If you ate today, of course, thank a farmer.
But don’t forget to include the seasonal farm worker when doling out your kudos.
Every year, thousands of men and women from Mexico and the Caribbean come to Niagara — and elsewhere in Ontario — to harvest the fruits of our local farmers’ labour. Really, if it weren’t for them leaving their families for several months of the year, our grocery store shelves would be bare because there wouldn’t be enough domestic workers to fill the labour void.
Turns out, there is a way to say thanks beyond a friendly wave to the crew on the jitney driving down a concession road or giving a nod hola when we see them at the grocery store.
A new scholarship program has been created by two professors at Brock University to help send one boy and girl — the son or daughter of a worker — to university or college each year.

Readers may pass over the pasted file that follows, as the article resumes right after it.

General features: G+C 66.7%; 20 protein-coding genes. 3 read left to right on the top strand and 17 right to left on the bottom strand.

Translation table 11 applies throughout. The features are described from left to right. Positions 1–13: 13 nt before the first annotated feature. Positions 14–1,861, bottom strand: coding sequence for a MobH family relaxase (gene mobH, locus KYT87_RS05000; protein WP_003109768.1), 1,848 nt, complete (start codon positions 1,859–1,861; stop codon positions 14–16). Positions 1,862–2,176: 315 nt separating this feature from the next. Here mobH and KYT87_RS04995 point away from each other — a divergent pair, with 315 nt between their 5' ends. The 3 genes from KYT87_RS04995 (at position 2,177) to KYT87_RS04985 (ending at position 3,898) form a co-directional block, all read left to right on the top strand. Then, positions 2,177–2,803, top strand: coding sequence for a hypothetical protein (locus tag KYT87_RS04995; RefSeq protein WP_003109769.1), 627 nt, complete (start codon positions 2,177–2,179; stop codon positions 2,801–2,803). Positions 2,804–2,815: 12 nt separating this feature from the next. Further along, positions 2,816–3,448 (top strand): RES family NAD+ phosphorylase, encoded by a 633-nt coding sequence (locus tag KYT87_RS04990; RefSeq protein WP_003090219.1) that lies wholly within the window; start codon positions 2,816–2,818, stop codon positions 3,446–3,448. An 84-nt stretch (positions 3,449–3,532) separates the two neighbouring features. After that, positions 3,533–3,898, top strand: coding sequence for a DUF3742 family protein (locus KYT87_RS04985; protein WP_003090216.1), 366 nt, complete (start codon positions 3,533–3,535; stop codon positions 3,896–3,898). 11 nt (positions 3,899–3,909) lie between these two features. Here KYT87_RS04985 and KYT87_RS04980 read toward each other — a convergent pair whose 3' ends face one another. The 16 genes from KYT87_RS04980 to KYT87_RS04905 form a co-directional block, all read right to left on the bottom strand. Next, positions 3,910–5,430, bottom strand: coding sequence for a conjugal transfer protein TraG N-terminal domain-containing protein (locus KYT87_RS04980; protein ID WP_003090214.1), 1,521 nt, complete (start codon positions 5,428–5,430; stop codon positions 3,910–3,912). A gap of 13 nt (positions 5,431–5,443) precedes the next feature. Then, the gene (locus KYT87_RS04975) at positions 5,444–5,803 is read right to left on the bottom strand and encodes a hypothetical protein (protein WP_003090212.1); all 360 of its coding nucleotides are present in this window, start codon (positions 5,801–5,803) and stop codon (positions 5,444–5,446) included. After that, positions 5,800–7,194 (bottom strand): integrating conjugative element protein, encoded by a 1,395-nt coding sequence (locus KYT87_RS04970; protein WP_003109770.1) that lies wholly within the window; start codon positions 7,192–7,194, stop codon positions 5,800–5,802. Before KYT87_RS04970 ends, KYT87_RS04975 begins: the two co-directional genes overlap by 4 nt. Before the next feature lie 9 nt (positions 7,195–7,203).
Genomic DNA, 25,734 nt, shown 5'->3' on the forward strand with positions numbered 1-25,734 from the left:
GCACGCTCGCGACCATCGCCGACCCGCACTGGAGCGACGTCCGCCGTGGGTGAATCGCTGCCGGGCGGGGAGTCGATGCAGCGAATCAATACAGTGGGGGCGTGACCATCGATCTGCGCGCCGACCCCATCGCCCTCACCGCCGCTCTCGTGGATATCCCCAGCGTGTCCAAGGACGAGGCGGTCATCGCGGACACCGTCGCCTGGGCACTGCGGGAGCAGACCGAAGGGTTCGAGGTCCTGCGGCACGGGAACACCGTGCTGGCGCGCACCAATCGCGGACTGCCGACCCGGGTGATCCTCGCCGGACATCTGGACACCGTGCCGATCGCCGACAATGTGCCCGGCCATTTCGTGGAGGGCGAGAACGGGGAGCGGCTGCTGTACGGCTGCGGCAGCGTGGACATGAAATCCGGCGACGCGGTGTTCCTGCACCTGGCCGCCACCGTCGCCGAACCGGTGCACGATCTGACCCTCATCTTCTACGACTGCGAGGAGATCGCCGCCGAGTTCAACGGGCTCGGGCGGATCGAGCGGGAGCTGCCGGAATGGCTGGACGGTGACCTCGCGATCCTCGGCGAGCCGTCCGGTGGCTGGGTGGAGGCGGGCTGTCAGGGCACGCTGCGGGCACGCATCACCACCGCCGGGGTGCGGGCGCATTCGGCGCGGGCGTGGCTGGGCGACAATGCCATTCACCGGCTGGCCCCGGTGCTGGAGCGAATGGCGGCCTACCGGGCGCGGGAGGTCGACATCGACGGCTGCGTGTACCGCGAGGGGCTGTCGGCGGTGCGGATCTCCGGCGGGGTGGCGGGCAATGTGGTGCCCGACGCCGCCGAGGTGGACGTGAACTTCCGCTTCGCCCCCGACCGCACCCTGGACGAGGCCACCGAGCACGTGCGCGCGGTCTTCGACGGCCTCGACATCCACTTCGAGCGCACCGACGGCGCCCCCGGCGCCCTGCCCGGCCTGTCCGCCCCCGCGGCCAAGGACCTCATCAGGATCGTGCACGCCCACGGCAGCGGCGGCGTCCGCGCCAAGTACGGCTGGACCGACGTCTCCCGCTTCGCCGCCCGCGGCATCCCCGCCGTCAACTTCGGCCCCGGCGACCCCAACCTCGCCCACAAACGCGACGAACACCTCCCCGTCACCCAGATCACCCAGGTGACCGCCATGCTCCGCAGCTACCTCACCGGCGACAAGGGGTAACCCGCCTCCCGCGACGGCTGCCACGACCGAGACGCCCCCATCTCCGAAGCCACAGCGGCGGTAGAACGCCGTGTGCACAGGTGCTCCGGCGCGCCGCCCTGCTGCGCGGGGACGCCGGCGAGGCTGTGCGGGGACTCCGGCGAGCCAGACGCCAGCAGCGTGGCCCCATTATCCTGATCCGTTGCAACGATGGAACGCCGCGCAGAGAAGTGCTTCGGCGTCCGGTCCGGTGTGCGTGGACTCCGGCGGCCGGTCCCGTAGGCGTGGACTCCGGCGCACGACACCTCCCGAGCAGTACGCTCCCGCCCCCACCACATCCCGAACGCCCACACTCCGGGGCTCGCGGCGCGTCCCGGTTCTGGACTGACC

They have a lofty goal of raising $2 million to sustain the fund so if you’re looking for a worthy cause to support, here’s one to consider.
I never knew Ontario brought in thousands of farm workers every year until I moved to Simcoe 10 years ago as a cub reporter at the paper there.
I got there in January, during what I remember as a harsh winter. Everything was sleepy, dreary, closed up. But that spring, the town woke from its slumber with an energy and vibrancy largely due to the influx of workers who came to work in local fruit orchards and tobacco fields.
I loved summers in Norfolk for so many reasons and the life that migrant workers brought to the area was just one of them.
The workers added so much beyond helping hands in the field. I think it’s pretty spectacular someone is finding a way to lend a hand to them in return.